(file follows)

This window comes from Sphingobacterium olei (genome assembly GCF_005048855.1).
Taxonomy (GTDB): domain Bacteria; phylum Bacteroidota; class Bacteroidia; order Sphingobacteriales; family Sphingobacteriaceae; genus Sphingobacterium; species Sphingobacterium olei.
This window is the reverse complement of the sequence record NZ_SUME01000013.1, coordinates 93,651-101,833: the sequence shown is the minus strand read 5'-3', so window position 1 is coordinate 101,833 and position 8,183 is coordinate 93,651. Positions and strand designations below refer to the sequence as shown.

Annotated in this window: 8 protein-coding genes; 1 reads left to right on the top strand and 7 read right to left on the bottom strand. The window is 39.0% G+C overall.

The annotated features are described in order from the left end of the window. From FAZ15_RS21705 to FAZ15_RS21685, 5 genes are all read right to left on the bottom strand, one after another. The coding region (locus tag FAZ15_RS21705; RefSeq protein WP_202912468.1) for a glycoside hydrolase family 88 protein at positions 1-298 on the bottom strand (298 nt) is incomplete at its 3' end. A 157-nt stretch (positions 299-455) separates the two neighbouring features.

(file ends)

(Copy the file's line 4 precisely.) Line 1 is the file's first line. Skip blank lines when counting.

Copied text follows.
Annotated in this window: 8 protein-coding genes; 1 reads left to right on the top strand and 7 read right to left on the bottom strand. The window is 39.0% G+C overall.